The Algona Republican from Algona, Iowa on September 19, 1894 · Page 6
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The Algona Republican from Algona, Iowa · Page 6

Algona, Iowa
Issue Date:
Wednesday, September 19, 1894
Page 6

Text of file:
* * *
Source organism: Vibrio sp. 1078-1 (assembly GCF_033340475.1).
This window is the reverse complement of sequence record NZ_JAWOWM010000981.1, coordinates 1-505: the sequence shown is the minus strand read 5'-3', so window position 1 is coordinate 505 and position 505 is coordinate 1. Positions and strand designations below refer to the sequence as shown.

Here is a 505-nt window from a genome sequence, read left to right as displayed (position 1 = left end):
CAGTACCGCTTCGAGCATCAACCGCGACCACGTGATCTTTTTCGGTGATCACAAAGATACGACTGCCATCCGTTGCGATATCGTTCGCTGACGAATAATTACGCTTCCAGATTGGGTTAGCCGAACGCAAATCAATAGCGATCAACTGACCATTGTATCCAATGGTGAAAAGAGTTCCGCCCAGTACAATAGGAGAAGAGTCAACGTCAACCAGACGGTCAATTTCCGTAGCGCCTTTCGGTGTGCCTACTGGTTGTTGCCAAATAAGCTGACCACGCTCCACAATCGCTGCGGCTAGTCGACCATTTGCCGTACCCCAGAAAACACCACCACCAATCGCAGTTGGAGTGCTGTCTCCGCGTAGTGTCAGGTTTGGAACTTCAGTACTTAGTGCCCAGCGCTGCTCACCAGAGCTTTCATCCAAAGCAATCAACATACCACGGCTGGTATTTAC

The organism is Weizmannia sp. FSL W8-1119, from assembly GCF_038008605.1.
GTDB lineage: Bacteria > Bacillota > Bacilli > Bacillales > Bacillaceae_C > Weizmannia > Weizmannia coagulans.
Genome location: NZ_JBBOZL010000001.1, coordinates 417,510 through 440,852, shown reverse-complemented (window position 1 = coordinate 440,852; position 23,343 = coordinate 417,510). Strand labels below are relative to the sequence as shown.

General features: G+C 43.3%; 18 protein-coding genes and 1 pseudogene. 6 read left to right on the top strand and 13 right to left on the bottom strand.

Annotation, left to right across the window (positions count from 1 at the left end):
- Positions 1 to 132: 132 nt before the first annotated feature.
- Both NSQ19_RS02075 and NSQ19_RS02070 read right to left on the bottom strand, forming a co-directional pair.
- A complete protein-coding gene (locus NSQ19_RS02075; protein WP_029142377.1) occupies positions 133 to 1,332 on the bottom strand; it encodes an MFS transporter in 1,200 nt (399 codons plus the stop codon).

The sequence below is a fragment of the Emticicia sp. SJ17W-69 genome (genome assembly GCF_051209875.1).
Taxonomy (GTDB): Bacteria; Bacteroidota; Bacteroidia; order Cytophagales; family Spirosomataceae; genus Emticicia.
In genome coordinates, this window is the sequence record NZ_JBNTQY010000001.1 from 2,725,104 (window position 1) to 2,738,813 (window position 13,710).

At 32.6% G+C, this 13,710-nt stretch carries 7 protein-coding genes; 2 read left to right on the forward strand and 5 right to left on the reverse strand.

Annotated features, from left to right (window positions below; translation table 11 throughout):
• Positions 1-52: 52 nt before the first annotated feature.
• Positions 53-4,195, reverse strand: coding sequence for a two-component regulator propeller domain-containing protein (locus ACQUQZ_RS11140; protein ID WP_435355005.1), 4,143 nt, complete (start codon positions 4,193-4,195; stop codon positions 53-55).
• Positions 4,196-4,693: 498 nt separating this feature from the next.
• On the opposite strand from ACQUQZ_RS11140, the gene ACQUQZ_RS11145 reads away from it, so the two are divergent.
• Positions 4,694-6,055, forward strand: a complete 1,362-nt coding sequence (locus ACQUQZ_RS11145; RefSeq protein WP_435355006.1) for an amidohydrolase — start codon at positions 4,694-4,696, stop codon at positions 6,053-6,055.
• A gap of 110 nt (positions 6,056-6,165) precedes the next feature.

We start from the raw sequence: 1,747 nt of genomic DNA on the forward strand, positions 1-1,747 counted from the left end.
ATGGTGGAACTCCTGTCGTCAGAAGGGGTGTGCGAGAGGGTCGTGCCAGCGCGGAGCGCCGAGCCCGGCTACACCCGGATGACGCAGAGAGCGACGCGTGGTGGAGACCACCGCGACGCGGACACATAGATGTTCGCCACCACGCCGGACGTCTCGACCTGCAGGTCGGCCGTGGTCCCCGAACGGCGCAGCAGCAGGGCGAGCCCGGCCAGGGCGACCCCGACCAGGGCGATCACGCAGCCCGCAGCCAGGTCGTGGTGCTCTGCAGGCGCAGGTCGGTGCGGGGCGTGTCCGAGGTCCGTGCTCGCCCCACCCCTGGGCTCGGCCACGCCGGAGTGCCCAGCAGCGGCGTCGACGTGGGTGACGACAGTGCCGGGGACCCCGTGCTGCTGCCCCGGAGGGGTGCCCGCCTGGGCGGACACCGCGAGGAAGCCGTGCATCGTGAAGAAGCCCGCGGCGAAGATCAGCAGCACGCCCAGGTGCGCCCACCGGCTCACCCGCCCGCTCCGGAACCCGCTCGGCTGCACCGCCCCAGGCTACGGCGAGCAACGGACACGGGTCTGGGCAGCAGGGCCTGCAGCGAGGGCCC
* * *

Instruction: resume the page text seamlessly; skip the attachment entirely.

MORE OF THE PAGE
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1CHA1MIN& WHITER. "CUBtiS YO&K6" t»REttY tit PHfute life she ts MM. John Rich inoftd te«—Shfe \Von 6occ*M Thrangh Hfet flt-st tlterAty Jteftoi-t—Bet I'M «fcte Life. HE writer, who, as "Curtis Yorke," ia known to so many readers, bears, in private life, the name of Mrs. John Richmond Lee. Born and educated at Glasgow, where her father, the late John Jex Long, was n, prominent citizen, she is, nevertheless, of English origin, her father being a native of Norfolk, and her mother of Yorkshire. She wrote stories from her earliest childhood, and was given to copying disjointed scraps on her exercise books at school, but it was not until after her marriage with Richmond Lee, a mining engineer, which took plf.ce in 18S1, that she wrote a complete novel. This, her first work of fiction, "That Little Girl," was in one volume, and was written partly in Glasgow and partly in Moffat, during the latter part of the year 1885. In 1880 it appeared in Ell the glory of print, and is now in its fourth edition. * tft« fraH of the A wfite* Sfi the Lond<» tim.6s Sty* dl the prediction, ' 'it defines, bf ednfse, fad authority Irotn thS V e d& Itor have Wet after some inqa5f > y,tre6tt ab'lS tb discbvef a tef erence tb it ia anf test belonging tb this classical Sanskrit |peribd The earliest aftthefitid ubtice has been 'traced fib further back thatt the ReWa-Khunea, a local sacred poem in honbf of the" Naf bada. Sixty years ago Sir Henry Sleemafl mentioned it in his journal a? current in the Narbada region of the Central Provinces. About the year JSSO SirMonier Monier- Williams heard a good deal concerning it from the Brahmins of Western India at Ahma* dabad. The change Was to take place in 1851 bf the Samvat era, correspond- lS94-'95 of our era* "The ceremonial cycle of the Uin-- doos is one of twelve years, and the bathing festivals ott the Ganges ' have each twelfth year a special reljeioUs value. At the last of these cyclic an* niversaries the devotion of the popu» lace was stimulated by the rumor that' they had betler take advantage of it lest the sanctity of the Ganges should depart before the next occasion arrived. Unprecedented multitudes flocked to the bathing places along its banks, and the demonstration was considered of sufficient importance to find its way into the official record of the period." In Hungary it is the custom for thb groom to give the bride a kick after the wedding ceremony to make her feel her subjection. CDRTIS YORKE. Mrs. Lee's first short story, "A Drawn Game," was written in the winter of 18SC, and appeared in Temple liar. She was fortunate in at once securing- public favor. All her novels sell well, and have passed into various editions. Among 1 them her own preference is for "Hush," published by Bently in 1888, and "A Romance of Modern London," in 1891. Curtis Yorke's method of working is interesting 1 . She generally makes a man the central figure of her story, and, talcing his character, develops it. She then sketches in the other characters, blocks out the incidents and chapters, and leaves this framework for a time while she identifies herself with the whole idea. At intervals she jots down such scenes as come vividly before her. Her next proceeding is to write out the whole thing in pencil and read it aloud to her husband, Irf he approves she writes it once more in pencil, with any suggestions and improvements, and finally makes a fair copy in ink. Mrs. Lee reads a great deal, but besides the noteworthy new books she lias many old favorites that she reads over and over again. Among these she reckons Plato, Emerson and George Eliot, Puring the eight years that "Curtis Yorke" has pursued the vocation cf novelist she has published ten books, the 'last being "Between the Silences," which issued in April SACBEP RIVER. India WUturbecl by nn Old Prophecy Concerning the Ganjjea. The ancient prophecy to which reference has been made more than opcft, that the sanctity of the $ive:r Ganges will pass to the Narbada in 189-^95, lias been quotec! very widely by the Indian press, and is said to be cre^ting- more uneasiness than the mango- smearing-, It appears that, what with indignation meetings ia every part of (lip cpuntry to protest against the sacrifice of Ipdian finance to the Manchester vote, and murderous feuds 0f the Mohammedans and Hindoos, crin}in#l trials fop slander which rwQg out of missionary misrepresentations on , the opium ques- Jfioo, »n^ the flemaucl for the public prosecution o{ 9, leading missionary jpuynai |ov insulting native religious Jjeliels,' a wave df unrest is again passing over }ndi». ' . TseeareYiteU; in ]m GOV. JOHN T. RICH. Twice Xominated by the llepubllcans of Michigan. rJohnT. Eich, recently renominated by Michigan republicans as their candidate for governor, is one of the several Wolverine executives who likes to be known as the "farmer governor." His two immediate predecessors,like Cincinnatus of old, laid down the plow helves to take up the reins of statu. Gov. Rich had not done active GOV. JOHN T, . farming for some ' years previous to the campaign of 1863, but it has been facetiously csaid that he still had enough hay seeds concealed in the corners of his vest pockets to convince skeptical ejectors of the rural dis* tricts. He was elected by a majority of about 13,000 over Judge Morse pf the Michigan Supreme oourt. His »d.» mjpistration »of the office of gpver-- aor h,as been marked with some poll- eruptions at the state capitaj, 4 Tattooed William Furness, a son of Dr, Horace Howard Furness, the noted Shake* sperian scholar, is probably the most artistically tattooed man in the world, 4 splendid reproduction of the gpdi dees of love cover* his chest, an4 the god of thunder illuminates his bfcck. Snakes and birds b.y the dozen njarh his arms anc} thighs. A pagoda is 40* signed on one sh,owlder, and a fearful and wonderful collection of geojn,ejj» yjcal 4e§igns cover the other stopper, A Chinese boat is tattooed on one leg, a dragon }o0k.9 up from the other, jurist who &«ecuted these des|ga« f lor Of SAIMf S, the Sectftfton fil*6t Gets A Sftti&iiig iJ6ntrt»Mfttl6H— f With afid 0! , N. Y. 4 Talmage, tvhd is iiotfr iti whence he wilt shortly sail for Ceyloh and India, has selected as the subject for to-day's serinon- through the press, "CommuHioti of Sai&ts," tlie v tekt chosen being- Judges JSiVi, "Then said they unto him, fiay now Shibboleth; and he &aid Sibboleth; for he eotild not fratne to pronounce it right Theft they tooft him, and slew him at the passages of Jordan.'' Do you know the difference bf pro-* nunciation between shibboleth and sibboleth? A very small ttnd tittim* portant difference, you say. And yet, that difference Was the difference be« tweeu life and death of a great many people. The Lord's people, Gilead and Ephraim, got into a great fight, and Ephraiin was worsted, and on the retreat caine to the fords of the river Jordan to cross. Order was given that all Ephraimites coming there be slain. But how coilld it be found out who were Ephraimites? They were detected by their pronunciation. Shibboleth was a word that stood for river. The Ephraimites had a brogue of their own, and when they tried to say "shibboleth" always left out the sound of the "h." When it was asked that they say shibboleth they said sibboleth. and were slain. ''Then said they unto him, say now shibboleth; and he said sibboleth, for lie could not frame to pronounce it right. Then they took him and slew him at the passages of Jordan. " A very small difference, you say, between Gilead and Ephraim, and yet how much intolerance about that small difference! The Lord's tribes in our time — by which I mean the different denominations of Christians — sometimes magnify a very small difference, and the only difference between scores of denominations to-day is the difference between shibboleth and sibbo- leth. The church of God is divided into a great number of denominations. Time would fail me to tell of the Caivinists, and the Arminians, and the Sab- batarians, and the Baxterians, and the Bunkers, and the Shakers, and the Quakers, and the Methodists, and the Baptists, and the Episcopalians, and the Lutherans, and the Congregationalists. and the Presbyterians, and the Spiritualists, and a score of other denominations of religionists, some of them founded by very good men, some of them founded by very egotistic men, some of them founded by very tad men. But as I demand for myself liberty of con-science, I must give that same liberty to every other man, i-emembering that he no more differs from me than I differ from him. I advocate the largest liberty in all religious belief and form of worship. In art, in politics, in morals, and in religion, let there be no gag law, no moving of the previous question, no persecution, no intolerance. You know that the air and the water keep pure by constant circulation, and I think there is a tendency in religious discussion to purification and moral health. B.etween the fourth and sixteenth centuries the church proposed to make people think aright by prohibiting discussion, and by strong censorship of the press, and rack, and gibbet, and hot lead down the throat, tried to make people orthodox; but it was discovered that you can not change a man's belief by twisting of his head, nor make a man see differently by putting an awl through his eyes. There is something in a man's conscience which will hurl off the mountain that you threw upon it, and unsinged of the fire, out of the flame will make red wings on which the martyr will mount to glory, In that time of which I speak, between the fourth and sixteenth centuries, people went from the house of God into the most appalling iniquity, and right along by consecrated altars there were tides of drunkenness and licentiousness such as the world never heard of, and the very sewers of perdition broke loose and flooded the church. After awhile the printing press was freed, and it broke the shackles of the human mind, Then there came a large number of bad books, and where there was one man hostile to the Christian religion, there were twenty men ready to advocate it; so I have not any nervousness JQ regard to thi's battle going oil between Truth and Error. The truth will conquer just as certainly as that God is stronger than the devil, Let Error run if you only let Truth run along with it, Urged on by sceptic's shout and transcendentalist's , spur, let it rup, God's angels of wrath are in hot pursuit, and quicker than eagle's beak clutches put a hawk's heart, God's vengeance will tear it to pieces. I propose to spe»k to you of sec- tari&nism-^ite origin, its evils, and its cures, There are those who would make u,s think that this monster, with horns, and hoofs, is religion, I sha.ll chase it to it* hiding place, an4 drag it out of the caverns of darkless, an3 rip off its hjde. But I want to .make a distinction Vetween, bigotry »»d thj lawful fondness. fpp peculiar r belief and forms of worship, j no admiration for . . and temptation, a.Rd. with soiA that mqst alter twWJe. gtian4 fee,* fore a, throne ' of ipsySerabie Bess, m a day wh,eg the rp.fik.iRg <rf the mountains a»4 tlie Uwing- of heaven^ a Q d fche, uph<?avjtl g| the tout ffety «SutK dggidt otir forte df wt^hlffc GeOfge Whllefield Was goliSg o*er & ^aaki* rftthe? roflgtilf fof &onf« of his religioa& sfitiliftietits aftd the tftftkef said: «'tJeOrgg f 1 afh as thoti art( 1 aifi for bfifigilS^ Alt nlefl td tlift hdpe of tie gospel; thefefofe, if Ihbti wilt not qnaffel with ffeg ftbUut toy bfoad briM, I witl fldfc quaf ml With thee abdtlt thy black gown, tietir^e, gifrfi toS thf hahd. 1 "' In tradfig ollt the religion of sectarianism, of bigotry, 1 find that a gfeikt deal of it comes frotn Wrong education ia the hotte feif cle. There are parents Who do not think it toronf to caricature and jeef the peculiar~fofms of fe- ISgioa itt the Wbrld, atid detioUnc6 Other sects and other denOinitiatidns. It is Very ofteh the case that that kind of education ttcts just opposite to what Was expected, and the children grow up, and, aftef a While, go and s6e for themselves; and, looking in those entireties, atid finding that tlie people are good there, and they love God aad keep his CoittWattdttients, by natural reaction they go and join those very churchea I could mention the names of prominent ministers of the gospel who spent their whole life bombarding other denominations and who lived to see their children preach the gospel in those very denominations. But it is often the case that bigotry starts in a household, and that the subject of it never recovers. There are tens of thousands of bigots 10 years old. I think sectarianism and bigotry also rise from too great prominence of any one denomination in a community. All the other denominations are wrong, and his denomination is right because his denomination is the most wealthy or the most popular, or the most influential, and it is "our" church, and "our" religious organization, and "our" choir, and "our" minister, and the man tosses his head, and wants other denominations to know their places. It is a great deal better in any community when' the great denominations of Christians are about equal in power, marching side by side for the world's conquest Mere outside prosperity, mere worldly power, is no evidence that the church is acceptable to God. Better a barn with Christ in the manger than a cathedral with magnificent harmonies rolling through the long drawn aisle, and an angel from heaven in the pulpit, if there be no Christ in the chancel, and no Christ in the robes. Bigotry is often the child of ignorance. You seldom find a man with large intellect-who is a bigot. It is the man who thinks he knows a great deal, but does not. That man is always a bigot The whole tendency to education and civilization is to bring out of that kind of state of mind and leart .There was in the far east a great obelisk, and one side of the obelisk was white, another side of the obelisk was green, another side of the obelisk was blue, and travelers went and looked at that obelisk but they did-not walk around it One man looked at one side, another at another side, and they came home each one looking at only one side; and they liappened to meet, the story says; and they got into a rank quarrel about the color of that obelisk. One man said it was white, another man said it was green, another man said it was blue, and when they were in the very tieat-of the controversy a more intelligent traveler came, and said, "Gentlemen, I have seen that obelisk, and you are all right, and you are all wrong. Why didn't you walk all around the obelisk?" Look out for the man who sees only one side of a religious truth. .Look out for the man who never walks around about these great theories of God and eternity and the dead. He will be a bigot inevitably—the man who only sees one side. There is no man more to be pitied than he who has in his head just one idea—no more, no less. More light, less sectarianism. There is nothing that will so soon kill bigotry as sunshine—God's sunshine, So I have set before you what I consider to be the causes of bigotry. "I have set before you the origin of this great evil. What are some of the baleful effects? First of all it cripples investigation. You are wrong, and I am right, and that ends it No taste for exploration, no spirit 0^ investigation. From the glorious realm of God's truth, oyer which an archangel might fly from eternity to eternity and not reach the limit, the man shuts himself out and dies, a blind mole under a corn shock, II stops all investigation. While each denomination of Chrjs> tians is to present all the truths of the Bible, it seems to me that God has given to each denomination an especial mission to give particular emphasis to some one doctrine! and so the Ca> vinistie churches mus.t present the sovereignty of God, and the Arminian churches must present man's free agen,oy« and the • Episcopal churches must present the importance pf order and solemn ceremony) an4 the Bap* churches nwst present the B»ty of ordinances, and the, tional ehureU mu§t present the lity «l the io^iyjiiual and tbg Methodist ojjurcb mwet show, what holy. eftUi»8},a§w. Jwrty l singing can While 'eapfe 4en9m|na.t}»n pf. } W 6it( est fprfU nil Qt the BJbh^ I teil it m .esp-eeially i»« fitlfe M tfi«vlSnv atfd the Scelellttsticai teigkBaiS 6vef£ ^liHnef, and they 1 Haft "Weil, 1 guess ril take the broad road; there is SO flinch Shftrff-shoTOtintf bfi the" Haf* row road t guess I'll l*y the bro'ad foftdt " tffaheiS 1 66 hated the* Luit6fanS that life said that if hg thought there Wag OtoS dfdp 6f ImtfterSti bloed iH his veifls he WbUld pilhcttifs them and let that drop out. Just as long as tlierS is So ittuch hostility bettveeti de- nbmination and denomination, or be* tween one professed Christian afad another, Or between 6ti8 chtifeh afad another, 60 lofag hieii will be disgusted Witti the Christian religion, and sat, "If that is religion I want none of it." Again, bigotry and feeciariatlSsni do tffeat dahiage in the fact that they hinder the triumph of the gospel Oh, how much Wasted ammunition! how ffiatty men of splendid intellect have given their whole life to controversial disputes when, if they had given theic life to something practical, they might have been vastly useful! Suppose, while! speak there were ft common enemy coming up the bay, and all the forts around the harbor began to fire into each other—you would cry out, "National suicide! why don't those forts blaze away in one direction, and that against the common enemy?" And yet I sometimes see in the chur<Jh of the Lord Jesus Christ a strange thinggoing on; church agkinstelitirch, minister against minister, denomination against denomination, firing away into their own fort, or the fort which ought to be on the same side, instead of concentrating their energy and giving one mighty and everlasting volley against the navies of darkness riding up through the bayl Perhaps I might forcefully illustrate tliis truth by calling your attention to an incident which took place about twenty years ag-o. One Monday morning at about 2 o'clock, while her 900 passengers were-.sound asleep in her berths dreaming of homo, the steamer "Atlantic' 1 crashed into Mars Head. Five hundred souls in ten minutes landed in eternity. Oh, what a scene! Agonized men and women running'up and down the gangways and clutching for the rigging, and the plunge of the helpless steamer and the clapping of the hands of the merciless sea over the drowning and the dead threw two continents into terror. But see this brave quartermaster pushing out with the life line until he gets to the rock, and 'see these fishermen gathering up the shipwrecked, and taking them into the cabins, and wrapping them in the flannels snug and warm; and see that minister of the gospel, with three other men, getting into a life boat, and pushing out for the Wreck, pulling away across the surf, and pulling away until they saved one more man, and then getting back with him to the shore. Can those men ever forget that night? And can-they ever foeget their companionship in peril, companionship in struggle, companionship in awful catastrophe and rescue?. Never! Never! In whatever part of the earth they meet, they will be friends when they mention the story of that night when the "Atlantic" struck Mars Head. Well, my friends, our world has gone into a worse shipwreck. Sin drove it on the rocks. Tke old ship has lurched, and tossed in the tempests of six thousand years. Out with the lifeline! I do not care what denomination carries it. Out with the life boat! I do not care what denomination rows it. Side by side, in the memory of common>hardship,s, and common trials, and common prayers, and common tears, let us be brothers forever. We must be. One ariny of the living God, To his command \ce bow, Part of the host have crossed the flood, And part are crossing now, And I expect to see the day when all denominations of Christians s'lall join hands around the cross of Christ and recite the creed: "I believe in God the Father Almighty,Maker of heaven and eai-th, and in Jesus Christ, and in the communion of saints, and in life everlasting. Amen!" BITS OP BANTER, JU.OU What price 4o you set Ff A .Ppw of yoTO? ,Mr> Paipe.4e. here? flrieljer, air pr ha? ghe, been Km ova.* 1 Buskin — Is Cassius a good "Hamlet?" Thespis — No; he's only achieved the first syllable as yet, "Is »Fraulein Sussinilch at home?' 1 "No, sir." "Please tell her that I called." "I will tell her at once," Bacon— Does Pontnan make any» thing out of his writings? Egbert— I don't know, I never could wake any» thing out of them, '• George, seriously-^-Do yon thinl? ypur father would object to my mar* r ying you? Ada— I don't know,; if he's, any thing like me he would, - t ' Mrs,, Fogg— You have bee na naughty boy, and I shall have to father, Johnny— H'ni! jfust like •yyoinan! Can't Jtopp a He— Pshaw! WQney,l?Ht it write a poem. She, ' one ol the 6 s- , Wdfk yda ettfi tef«Jfcl'ipt tfwJ Onf . f If . >-r , f W fof & tegiMtnt «« suial ets i-ii mm. Iftklfi' anf et6ef iSian 1 * job 'WtHoti *hc t-endest ttem* ttensft ftecatl*. JfhfF qttSstioll ftftttff ally Btt^gestfi itS8lf v Which is "the fdiidest fidur faiettiSrt f«* ballst*' Mad tng readtf, ^hofie altefttieti Wo hotrd to eitgafe, 6V6f had a coflfcf8f8«f ivith bis stotnftch oti the Subject of &$B* pepsift? At ter convifacihg pfoofd thftt tfi» digestive organ hag got the uppef hand, has a tvisefesoft been made to Hostettef's Stomach Bitters? If so, the "fondest hoQf has been recalled by fflemory la the 1 . shape of ft lasting resutnptiofi of the power to digest, kssifmlate thoroughly ahd eat heartily Without fear of being uneotafor'k' able afterward. Whea the dinner bell, that "tocsin of the souls" stf iked agreeably upon the ear, the auditor thett greets it as a welcome sound and has tans to Obey its summons. The Bitters, so renowned as a stomachic, overcome, too, malaHaij bilibUd and kidney trouble, «nd fernedf nervods* tiess, rhcumatlstn attd sick headache. The Lord never depends much oti the ehurch member who oftti, but will not, pay his honest dues. One irar e JBitursiofls Sbuta via, C.a Round trip tickets will be sold from all stations on the Chicago & Eastern Illinois HE. on Sept. 4th, Oct. 3d, Nov. Oth and Deft 4th, 3894, at one fare, to points in Kentucky, Tennessee, Louisiana, Mississippi, Alabama, Georgia, North Carolina, South Carolina and Florida. Tickets good to re* turn for twenty days from date of sale. Stop over allowed on going or returning journey. For further particulars apply to any C.,&. E. T. B. R. agent or Chicago city ticket office, 230 Clark street, or to Charles L. Stone, G. P. & T. A., 355 Dearborn street, Chicago, 111. A firm in Augusta, Me., sends to potteries abroad photographs of places of note, and these views are artistically reproduced on pieces of china. Kid and silk gloves were worn only by. ladies of high rank in thoflfteenthcontury. It is hard to please the man who never knows what ho wants. • Is due to an impoverished condition of the blood. It should be overcome without delay, and. tho ; best way to accomplish this result is to take Sarsa- H o o d' a Sarsapartlla, ^*V i« * *»ja^ ! which -will purify and M *J&.lLl&^& vitalize the blood, give W^^ t^auou** strength' and appetite ^ esr fWaf*W\ and produce sweet and refreshing sleep. Bo sura] to get Hood's Sarsaparilla, and only Hood's. Hood's Pills euro nausea and biliousness. Educatlbua V^^V-^»-»^%_^»_»-fc^x. FOK BUSINESS. Short-) hand, Telegraphy. New oatiiloeuo free. Iowa Business College,' Dos Molnea, In. A. G. Jennings, Freg. W A ATnm?H YOUNG PEOJPJjM to flt then VV /V.IN JLJDJjU selves for business, for the Stil University, or for teaching. The Iowa City Commercial College, Academy and School of Shorthnld offer tmequaled facilities. Our graduates seui excellent,positions. Send for catalogue. Addr Wlllig & Williams, Iowa,City, Xowa. /IGftDEMY OF TftB SACKED HEftF The course of Instruction In this Academy, conduc fcy'the llQliglous of the Sacred neai-t, embraces the vholo range of subjects necessary to constitute a solid and refined education. Propriety of deportment, pew sonal neatness and the principles of morality aio objects of unceasing attention. Extensive grounds afford the pupils every facility for useful bodily exercise; their health is an object of constant solicitude, and in sickness they are attended with maternal oaro. Fall terin opens Tuesday, Sent. 4tb. For further particulars, address . THE SUPERIOR, Academy Sacred Heart, St. Joseph, Mo. loira, Texas and Nebraska lands. Met'obandlse, Stocks, etc., bought and sold. Iturke & Itlaise, UABDIJICE PAPER nllli 1,000 "personal" tdi.t HlHlInlAUC llsli of rurehooks, noteltleu, ete., mtlM free. GUNNEL'S MONTHLY, Toledo. Ohio. ma p M WANTED to sell bardy Nursery stock, *y* &•• our own tfro^riug; we pay salary or'eom-. mission, Address with references, JJ. G. BRAGG & GO., Proprs. Union Nureerloa, Kalamazoo, Mich. PRICE 50CENTS, ALL DRUBGISTS Patents, Trade-Marks, fi Examination ana Advfoe na to Patentability ot ' <C> Invention. Send for" Inventors' Gulde,'or How to Get > r "utent," PATRICK OTABBSW., WA8HIHWOIT, J>, 0. >l^. NO MORE GRAY HAIR J BRUOfitilNE), the only genuine remedy totfre*, \ i HIoring 1 gray luv'r to its natural color: no dye &n4; ./ harmless, Thousands of Testimonials. 91,00 per bottle. DniRclsts, or UJHJQEI.WB Co., 65W&ll St., N," Treatise on flic hair sent on application WELL MACHINERY Illustrated ca ATOEB3. BOOK ANP JETTING MAOmEBY, etc, PBUB i?jtBB. pave been tested. 904 nil warranted, 8J»« Wty Englpe * Iron ffork^>«. Bucp^Or^oP^Mfg.Og^ | 1217 PnUm AT^.npgaa Ptty ,9.- WELL ; all over'tb.e West and not - •? / HL*2 °? m .»Y5«H».w>3r. JJW t. a. f A 3 Hpr§ are two We-tfme late, ,pu e<m t>ny i, *,ia nowflt VA\ of 40 years, - /m • .tomrfk&ttWWAffl&^m — '"'"STBB .-" '>M '